Special Education and the Covid-19 Pandemic
The uncertainty and evolving nature of the Covid-19 pandemic will require kindness, wisdom and cooperation as we move forward to safely educating our children now that everything has changed.
I’ve been practicing education law, on behalf of school districts and on behalf of parents throughout the great State of New Jersey, since I was admitted to practice law back in December of 1986 – over 33 years ago! The public’s knowledge of and utilization of education lawyers, including special education lawyers, has grown exponentially over the past 33 years. Parents, students, administrators, and teachers have come to recognize the need for attorneys when addressing issues of and concerning education and, particularly, special education. Those entrusted with educating our youngsters have become increasingly reliant upon lawyers to help them reach consensus and, when necessary, litigate issues of and concerning their children. The good education lawyer is, however, always cognizant of the goal of any education law matter; whatever the respective positions might be, the good education lawyer remains “child-centered” when addressing an education law matter. The good education lawyer seeks to resolve issues and solve problems in a cost-effective “child-centered” manner. As one of the best-ever now retired school superintendents used to say, no matter what side you may be on, it should “always be about the youngsters!”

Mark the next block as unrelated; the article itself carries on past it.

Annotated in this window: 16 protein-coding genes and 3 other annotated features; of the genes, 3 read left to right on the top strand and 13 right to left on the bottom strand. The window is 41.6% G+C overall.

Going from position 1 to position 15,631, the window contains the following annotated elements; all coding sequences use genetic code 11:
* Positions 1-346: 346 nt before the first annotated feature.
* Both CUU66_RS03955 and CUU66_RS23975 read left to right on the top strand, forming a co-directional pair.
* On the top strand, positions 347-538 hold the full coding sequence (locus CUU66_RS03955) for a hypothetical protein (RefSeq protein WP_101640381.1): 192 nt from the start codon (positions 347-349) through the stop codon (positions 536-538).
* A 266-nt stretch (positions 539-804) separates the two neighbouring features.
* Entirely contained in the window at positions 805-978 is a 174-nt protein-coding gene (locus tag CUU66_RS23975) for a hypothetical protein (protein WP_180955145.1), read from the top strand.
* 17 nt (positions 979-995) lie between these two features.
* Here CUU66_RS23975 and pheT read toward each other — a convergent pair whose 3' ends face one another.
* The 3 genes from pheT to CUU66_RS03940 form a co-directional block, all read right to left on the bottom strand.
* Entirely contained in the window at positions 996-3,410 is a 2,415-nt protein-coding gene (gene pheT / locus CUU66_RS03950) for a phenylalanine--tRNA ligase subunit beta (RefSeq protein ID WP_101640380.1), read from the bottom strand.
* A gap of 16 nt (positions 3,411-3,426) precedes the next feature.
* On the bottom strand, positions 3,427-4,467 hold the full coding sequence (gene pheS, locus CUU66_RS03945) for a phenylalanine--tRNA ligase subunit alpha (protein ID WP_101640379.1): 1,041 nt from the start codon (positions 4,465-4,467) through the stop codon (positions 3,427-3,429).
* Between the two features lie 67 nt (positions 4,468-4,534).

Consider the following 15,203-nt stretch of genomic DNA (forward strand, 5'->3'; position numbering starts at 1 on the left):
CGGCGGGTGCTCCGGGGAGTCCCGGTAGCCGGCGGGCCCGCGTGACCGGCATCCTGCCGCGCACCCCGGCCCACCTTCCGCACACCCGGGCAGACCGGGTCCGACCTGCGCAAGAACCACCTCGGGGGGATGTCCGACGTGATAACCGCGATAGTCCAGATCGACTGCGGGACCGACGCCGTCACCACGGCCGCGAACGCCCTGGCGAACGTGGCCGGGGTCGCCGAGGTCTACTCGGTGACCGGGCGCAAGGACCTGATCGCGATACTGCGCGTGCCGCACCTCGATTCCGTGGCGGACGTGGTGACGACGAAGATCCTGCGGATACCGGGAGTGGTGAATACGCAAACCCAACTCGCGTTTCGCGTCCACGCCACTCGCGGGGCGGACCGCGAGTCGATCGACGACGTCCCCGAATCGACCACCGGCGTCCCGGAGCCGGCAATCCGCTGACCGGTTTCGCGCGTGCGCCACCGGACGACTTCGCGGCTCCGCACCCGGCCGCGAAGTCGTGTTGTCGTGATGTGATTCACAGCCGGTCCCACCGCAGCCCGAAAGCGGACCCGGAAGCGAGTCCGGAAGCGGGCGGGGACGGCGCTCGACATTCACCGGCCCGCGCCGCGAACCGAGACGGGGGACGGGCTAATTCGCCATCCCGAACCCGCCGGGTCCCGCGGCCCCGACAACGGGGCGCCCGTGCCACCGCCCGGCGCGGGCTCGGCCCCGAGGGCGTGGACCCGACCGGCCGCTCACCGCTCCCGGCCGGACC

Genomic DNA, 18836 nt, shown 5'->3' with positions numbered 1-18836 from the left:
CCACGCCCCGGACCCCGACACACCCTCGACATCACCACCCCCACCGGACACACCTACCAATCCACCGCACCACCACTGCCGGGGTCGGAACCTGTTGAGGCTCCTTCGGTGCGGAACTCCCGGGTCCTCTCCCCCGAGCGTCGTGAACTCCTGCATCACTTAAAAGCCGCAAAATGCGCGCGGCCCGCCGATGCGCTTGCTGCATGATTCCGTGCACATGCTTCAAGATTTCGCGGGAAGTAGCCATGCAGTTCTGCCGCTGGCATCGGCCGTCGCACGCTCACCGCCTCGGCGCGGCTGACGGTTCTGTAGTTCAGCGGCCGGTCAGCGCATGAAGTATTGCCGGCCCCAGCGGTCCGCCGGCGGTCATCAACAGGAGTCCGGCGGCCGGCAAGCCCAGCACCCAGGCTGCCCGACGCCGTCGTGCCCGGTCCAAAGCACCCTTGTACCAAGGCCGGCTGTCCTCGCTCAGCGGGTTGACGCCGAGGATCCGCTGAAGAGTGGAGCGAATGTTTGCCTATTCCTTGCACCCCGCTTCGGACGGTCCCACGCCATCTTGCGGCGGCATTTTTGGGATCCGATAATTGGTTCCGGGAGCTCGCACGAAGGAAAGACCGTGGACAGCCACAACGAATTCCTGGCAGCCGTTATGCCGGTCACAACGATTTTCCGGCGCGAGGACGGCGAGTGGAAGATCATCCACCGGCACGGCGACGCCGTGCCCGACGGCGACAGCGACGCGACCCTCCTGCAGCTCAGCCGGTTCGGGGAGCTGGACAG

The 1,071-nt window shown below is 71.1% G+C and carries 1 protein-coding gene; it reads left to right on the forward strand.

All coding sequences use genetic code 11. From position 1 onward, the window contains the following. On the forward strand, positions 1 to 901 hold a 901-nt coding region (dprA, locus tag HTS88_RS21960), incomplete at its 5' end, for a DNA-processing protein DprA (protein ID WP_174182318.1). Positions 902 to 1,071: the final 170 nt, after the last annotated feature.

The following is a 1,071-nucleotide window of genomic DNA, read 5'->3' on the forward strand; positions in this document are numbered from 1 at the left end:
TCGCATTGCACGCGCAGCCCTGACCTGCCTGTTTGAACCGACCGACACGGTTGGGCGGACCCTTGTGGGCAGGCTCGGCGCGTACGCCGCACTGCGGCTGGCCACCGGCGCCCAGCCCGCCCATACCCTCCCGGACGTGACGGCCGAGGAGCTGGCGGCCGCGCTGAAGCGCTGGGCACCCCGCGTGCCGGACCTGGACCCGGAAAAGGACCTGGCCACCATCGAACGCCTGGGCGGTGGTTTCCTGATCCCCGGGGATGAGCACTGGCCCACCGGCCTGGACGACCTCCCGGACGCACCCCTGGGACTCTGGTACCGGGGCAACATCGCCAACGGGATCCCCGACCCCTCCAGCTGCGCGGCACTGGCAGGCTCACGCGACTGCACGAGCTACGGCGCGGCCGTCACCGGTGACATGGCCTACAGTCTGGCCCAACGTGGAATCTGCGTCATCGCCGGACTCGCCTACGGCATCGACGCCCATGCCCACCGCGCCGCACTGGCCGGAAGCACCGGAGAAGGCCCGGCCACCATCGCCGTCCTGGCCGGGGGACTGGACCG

Everything Has Changed
With that in mind, I must here again proclaim what I taught to those lawyers, judges, teachers, administrators and/or parents “virtually” attending the first-ever presentation by the newly-formed Education Rights Section of the New Jersey Association of Justice at this year’s Boardwalk Seminar from August 5 to August 7, regarding the undeniable realities of special education and the pandemic of 2020. Education and, especially special education, will never be the same! The post-virus world that we now live in has impacted not only general education, but has even more severely impacted special education. Physical presence, touch, redirection, physical therapy, behavioral skills, speech therapy, and parent-teacher interaction are even more vital in the context of special education. While the pandemic of 2020 has literally impacted everything; each one of us individually, each of our families, our communities, and perhaps, most importantly, our children and local school districts, perhaps no segment of our society has been more impacted than our children with special needs.